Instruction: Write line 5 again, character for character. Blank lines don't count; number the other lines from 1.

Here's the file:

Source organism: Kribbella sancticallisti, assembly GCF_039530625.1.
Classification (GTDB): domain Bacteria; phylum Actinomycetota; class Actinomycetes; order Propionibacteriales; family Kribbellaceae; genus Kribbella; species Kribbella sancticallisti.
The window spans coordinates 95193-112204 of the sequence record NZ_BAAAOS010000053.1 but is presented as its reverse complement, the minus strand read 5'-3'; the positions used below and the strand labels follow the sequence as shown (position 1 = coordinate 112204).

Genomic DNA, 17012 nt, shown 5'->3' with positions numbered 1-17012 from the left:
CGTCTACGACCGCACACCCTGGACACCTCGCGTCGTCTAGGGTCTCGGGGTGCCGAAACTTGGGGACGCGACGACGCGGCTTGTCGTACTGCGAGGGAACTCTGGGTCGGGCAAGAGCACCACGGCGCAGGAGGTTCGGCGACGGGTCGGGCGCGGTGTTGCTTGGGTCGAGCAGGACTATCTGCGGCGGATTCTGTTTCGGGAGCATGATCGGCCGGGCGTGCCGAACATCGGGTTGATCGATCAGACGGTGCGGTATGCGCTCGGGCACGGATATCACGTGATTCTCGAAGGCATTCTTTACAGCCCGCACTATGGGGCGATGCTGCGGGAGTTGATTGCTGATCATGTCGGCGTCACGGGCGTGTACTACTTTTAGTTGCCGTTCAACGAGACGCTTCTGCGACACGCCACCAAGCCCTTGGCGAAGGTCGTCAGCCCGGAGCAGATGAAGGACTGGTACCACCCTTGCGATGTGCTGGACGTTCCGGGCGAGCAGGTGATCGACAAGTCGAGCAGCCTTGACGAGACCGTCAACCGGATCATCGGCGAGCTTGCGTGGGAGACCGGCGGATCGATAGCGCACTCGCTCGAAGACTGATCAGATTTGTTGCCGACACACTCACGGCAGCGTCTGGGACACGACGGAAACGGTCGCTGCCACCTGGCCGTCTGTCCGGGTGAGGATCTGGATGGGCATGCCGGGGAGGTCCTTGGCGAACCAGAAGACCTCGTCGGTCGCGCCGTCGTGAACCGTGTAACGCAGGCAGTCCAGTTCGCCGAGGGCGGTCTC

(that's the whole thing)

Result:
CGTCTACGACCGCACACCCTGGACACCTCGCGTCGTCTAGGGTCTCGGGGTGCCGAAACTTGGGGACGCGACGACGCGGCTTGTCGTACTGCGAGGGAACTCTGGGTCGGGCAAGAGCACCACGGCGCAGGAGGTTCGGCGACGGGTCGGGCGCGGTGTTGCTTGGGTCGAGCAGGACTATCTGCGGCGGATTCTGTTTCGGGAGCATGATCGGCCGGGCGTGCCGAACATCGGGTTGATCGATCAGACGGTGCGGTATGCGCTCGGGCACGGATATCACGTGATTCTCGAAGGCATTCTTTACAGCCCGCACTATGGGGCGATGCTGCGGGAGTTGATTGCTGATCATGTCGGCGTCACGGGCGTGTACTACTTTTAGTTGCCGTTCAACGAGACGCTTCTGCGACACGCCACCAAGCCCTTGGCGAAGGTCGTCAGCCCGGAGCAGATGAAGGACTGGTACCACCCTTGCGATGTGCTGGACGTTCCGGGCGAGCAGGTGATCGACAAGTCGAGCAGCCTTGACGAGACCGTCAACCGGATCATCGGCGAGCTTGCGTGGGAGACCGGCGGATCGATAGCGCACTCGCTCGAAGACTGATCAGATTTGTTGCCGACACACTCACGGCAGCGTCTGGGACACGACGGAAACGGTCGCTGCCACCTGGCCGTCTGTCCGGGTGAGGATCTGGATGGGCATGCCGGGGAGGTCCTTGGCGAACCAGAAGACCTCGTCGGTCGCGCCGTCGTGAACCGTGTAACGCAGGCAGTCCAGTTCGCCGAGGGCGGTCTC